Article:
Just over a fortnight ago, RV Polarstern, a German research vessel, sailed back into port, heralding the end of the largest Arctic research project ever undertaken. The MOSAiC expedition, short for Multidisciplinary drifting Observatory for the Study of Arctic Climate, spent a full year running experiments to measure conditions at the North Pole, and research how the unique Arctic climate is being affected by human activity.
Unprecedented In Size And Scope
With a budget exceeding €140 million, and with over 300 scientists attached to the project, the expedition aimed to study a full year-long ice cycle in the Arctic region. To achieve this, the research vessel of the project, RV Polarstern, was navigated into an ice floe, and allowed to freeze in and drift with the ice pack. As the seasons progressed, the vessel drifted with the sea ice across the polar region. Along the way, a series of rotating research teams set up equipment on the ice and took regular measurements, investigating several scientific focus areas. Different groups observed atmospheric conditions and the sea ice itself, with researchers also focusing on biogeochemistry, the ocean, and the ecosystems in the area.
Icebreakers were used to transport goods and personnel to the RV Polarstern over the duration of the mission. The project faced issues in spring, as a pre-planned changeover executed by aircraft had to be abandoned due to restrictions brought about by the COVID-19 pandemic. Instead, this was also executed by ship, with the Polarstern temporarily leaving the ice to rendezvous with RV Sonne and RV Maria S. Merian for the changeover of approximately 100 crew and to pick up provisions. The detour took three weeks, but didn’t have any major negative impacts on the mission. Continue reading “MOSAiC Project Freezes A Boat In The Arctic Ice Pack For Science”→
With global temperatures continuing to break records in recent years, it’s important to cast an eye towards the future. While efforts to reduce emissions remain in a political quagmire, time is running out to arrest the slide into catastrophe.
Further compounding the issue are a variety of positive feedback loops that promise to further compound the problem. In these cases, initial warming has flow-on effects that then serve to further increase global temperatures. Avoiding these feedback mechanisms is crucial if the Earth is to remain comfortably livable out to the end of the century.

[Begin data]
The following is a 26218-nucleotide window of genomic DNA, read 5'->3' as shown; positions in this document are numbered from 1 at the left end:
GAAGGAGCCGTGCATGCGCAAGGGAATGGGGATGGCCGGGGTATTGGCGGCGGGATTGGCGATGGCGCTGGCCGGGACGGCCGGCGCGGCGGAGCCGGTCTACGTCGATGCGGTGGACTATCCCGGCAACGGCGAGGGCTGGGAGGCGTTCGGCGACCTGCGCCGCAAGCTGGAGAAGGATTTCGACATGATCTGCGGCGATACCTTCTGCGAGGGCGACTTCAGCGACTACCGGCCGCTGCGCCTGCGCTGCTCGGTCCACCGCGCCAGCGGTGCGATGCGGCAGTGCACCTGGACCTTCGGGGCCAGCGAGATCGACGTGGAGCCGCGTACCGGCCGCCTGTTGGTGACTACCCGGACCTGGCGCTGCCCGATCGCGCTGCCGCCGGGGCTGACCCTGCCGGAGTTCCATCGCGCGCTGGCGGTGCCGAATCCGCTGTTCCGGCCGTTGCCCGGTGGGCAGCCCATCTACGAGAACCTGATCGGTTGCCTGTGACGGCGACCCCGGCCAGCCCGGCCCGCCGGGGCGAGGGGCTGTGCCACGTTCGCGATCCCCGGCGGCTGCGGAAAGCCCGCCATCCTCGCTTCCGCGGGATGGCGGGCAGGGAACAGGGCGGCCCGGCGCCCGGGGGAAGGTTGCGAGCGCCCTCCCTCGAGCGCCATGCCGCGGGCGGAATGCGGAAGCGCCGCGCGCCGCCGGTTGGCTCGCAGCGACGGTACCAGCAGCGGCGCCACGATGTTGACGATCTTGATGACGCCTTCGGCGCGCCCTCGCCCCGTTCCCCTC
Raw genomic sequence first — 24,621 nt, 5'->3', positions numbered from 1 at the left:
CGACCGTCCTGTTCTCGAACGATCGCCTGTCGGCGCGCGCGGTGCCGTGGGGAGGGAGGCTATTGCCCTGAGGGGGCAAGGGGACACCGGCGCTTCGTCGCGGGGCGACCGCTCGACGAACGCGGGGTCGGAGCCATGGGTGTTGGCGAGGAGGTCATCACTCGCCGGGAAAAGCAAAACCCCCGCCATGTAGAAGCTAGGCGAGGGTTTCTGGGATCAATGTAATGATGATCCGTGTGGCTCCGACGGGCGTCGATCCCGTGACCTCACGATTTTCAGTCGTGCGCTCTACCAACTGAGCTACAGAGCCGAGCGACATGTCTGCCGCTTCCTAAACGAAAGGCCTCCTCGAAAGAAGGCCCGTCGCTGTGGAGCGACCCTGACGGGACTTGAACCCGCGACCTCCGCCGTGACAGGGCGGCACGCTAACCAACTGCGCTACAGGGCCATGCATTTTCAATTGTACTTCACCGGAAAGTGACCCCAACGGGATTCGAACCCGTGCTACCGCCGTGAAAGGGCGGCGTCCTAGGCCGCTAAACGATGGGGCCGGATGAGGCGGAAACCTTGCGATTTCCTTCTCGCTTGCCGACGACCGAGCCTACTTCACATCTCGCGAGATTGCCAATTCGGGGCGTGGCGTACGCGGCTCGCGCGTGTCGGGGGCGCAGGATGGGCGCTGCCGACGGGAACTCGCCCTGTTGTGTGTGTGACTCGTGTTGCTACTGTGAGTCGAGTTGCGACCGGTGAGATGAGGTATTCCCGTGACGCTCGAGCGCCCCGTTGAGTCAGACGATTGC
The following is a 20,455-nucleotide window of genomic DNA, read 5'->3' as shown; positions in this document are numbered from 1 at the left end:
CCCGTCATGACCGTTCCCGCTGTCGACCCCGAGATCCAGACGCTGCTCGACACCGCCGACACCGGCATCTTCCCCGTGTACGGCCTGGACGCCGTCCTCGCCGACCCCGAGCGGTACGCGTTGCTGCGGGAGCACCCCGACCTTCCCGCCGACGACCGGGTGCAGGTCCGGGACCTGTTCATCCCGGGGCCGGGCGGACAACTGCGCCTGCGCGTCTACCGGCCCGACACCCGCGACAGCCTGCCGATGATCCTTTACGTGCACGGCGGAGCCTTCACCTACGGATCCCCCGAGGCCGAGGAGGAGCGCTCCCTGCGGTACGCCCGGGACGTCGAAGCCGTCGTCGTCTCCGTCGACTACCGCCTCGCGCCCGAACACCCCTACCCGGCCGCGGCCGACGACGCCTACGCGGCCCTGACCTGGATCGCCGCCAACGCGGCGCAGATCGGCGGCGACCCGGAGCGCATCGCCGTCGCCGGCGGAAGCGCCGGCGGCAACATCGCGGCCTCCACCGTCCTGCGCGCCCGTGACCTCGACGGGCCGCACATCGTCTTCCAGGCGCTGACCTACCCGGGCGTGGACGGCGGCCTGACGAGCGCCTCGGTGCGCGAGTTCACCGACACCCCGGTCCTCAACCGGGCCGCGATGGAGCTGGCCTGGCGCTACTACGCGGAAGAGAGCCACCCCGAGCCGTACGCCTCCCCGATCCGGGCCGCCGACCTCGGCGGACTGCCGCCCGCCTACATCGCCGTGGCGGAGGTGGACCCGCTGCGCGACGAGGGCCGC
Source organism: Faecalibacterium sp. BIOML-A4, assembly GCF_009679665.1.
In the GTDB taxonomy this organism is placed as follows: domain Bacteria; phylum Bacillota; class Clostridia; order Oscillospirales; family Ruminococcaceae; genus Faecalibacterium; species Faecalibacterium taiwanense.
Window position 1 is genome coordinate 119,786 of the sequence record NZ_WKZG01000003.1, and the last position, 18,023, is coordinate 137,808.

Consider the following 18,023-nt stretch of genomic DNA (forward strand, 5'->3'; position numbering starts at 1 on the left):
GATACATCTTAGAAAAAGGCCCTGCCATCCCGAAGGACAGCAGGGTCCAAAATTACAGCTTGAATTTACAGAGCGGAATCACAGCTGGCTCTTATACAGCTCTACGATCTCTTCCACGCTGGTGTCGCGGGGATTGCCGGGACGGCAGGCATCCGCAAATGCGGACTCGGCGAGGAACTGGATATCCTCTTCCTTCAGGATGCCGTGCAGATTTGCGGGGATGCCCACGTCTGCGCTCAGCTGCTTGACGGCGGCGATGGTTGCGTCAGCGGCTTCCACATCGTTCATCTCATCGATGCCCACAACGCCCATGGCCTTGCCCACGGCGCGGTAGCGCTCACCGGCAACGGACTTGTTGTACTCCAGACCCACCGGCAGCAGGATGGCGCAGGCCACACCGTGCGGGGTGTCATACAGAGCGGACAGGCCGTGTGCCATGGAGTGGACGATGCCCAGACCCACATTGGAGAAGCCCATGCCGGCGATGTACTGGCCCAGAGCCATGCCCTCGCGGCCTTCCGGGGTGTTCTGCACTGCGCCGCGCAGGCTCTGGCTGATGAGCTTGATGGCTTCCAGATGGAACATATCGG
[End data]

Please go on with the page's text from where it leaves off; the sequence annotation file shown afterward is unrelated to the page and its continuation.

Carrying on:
A Multitude of Causes
The issue of climate change often appears as a simple one, with the goal being to reduce greenhouse gas emissions in order to prevent negative consequences for human civilization. Despite this, the effects of climate change are often diffuse and intermingled. The various climate systems of the Earth interact in incredibly complex ways, and there are many mechanisms at play in these feedback effects that could tip things over the edge.
When it comes to gathering environmental data in real-world settings, urban environments have to be the most challenging. Every city has nooks and crannies that create their own microenvironments, and placing enough sensors to get a decent picture of what’s going on in all of them is a tough job. But if these sensor-laden pigeons have anything to say about it, the job might get a bit easier.
The idea for using pigeons as biotelemetry platforms comes to us from the School of Geography, Earth, and Environmental Sciences at the University of Birmingham in the UK. [Rick Thomas], lead investigator on the “CityFlocks” project, explains that meteorological models are hampered by a lack of data about the air in the urban canyons formed by tall buildings. Placing a lot of fixed sensors has a prohibitive cost, and using drones to do the job would probably cause regulatory problems, especially given recent events. But pigeons are perfect for the job once they’re outfitted with an “Avian-Meteorology Instrumentation Package (AvMIP)”. From the photographs we’re guessing the AvMIP is a pretty simple data logger with GPS and inputs for the usual sensors, all powered by a small LiPo pack. Luckily, the pigeons used are all domesticated racing birds that return to the nest, so no radio transmitter is needed, but if other urban avians such as peregrine falcons and seagulls are used then a future AvMIPS might leverage pervasive WiFi networks to upload data.
Like many specialty plants, growing mushrooms requires that you keep a fine balance between humidity and temperature. this can be fairly tedious at times, so many opt for automated systems. [Anthony_p1234] has chosen to build his own. Using an Arduino, he controls power to two heating pads, a sonic humidifier, and an air pump to keep his mushrooms happy. He shares the process of building the system, testing and calibrating the parts and putting it all in use. We didn’t see any schematics, but he does describe everything fairly well. The source code is available for download.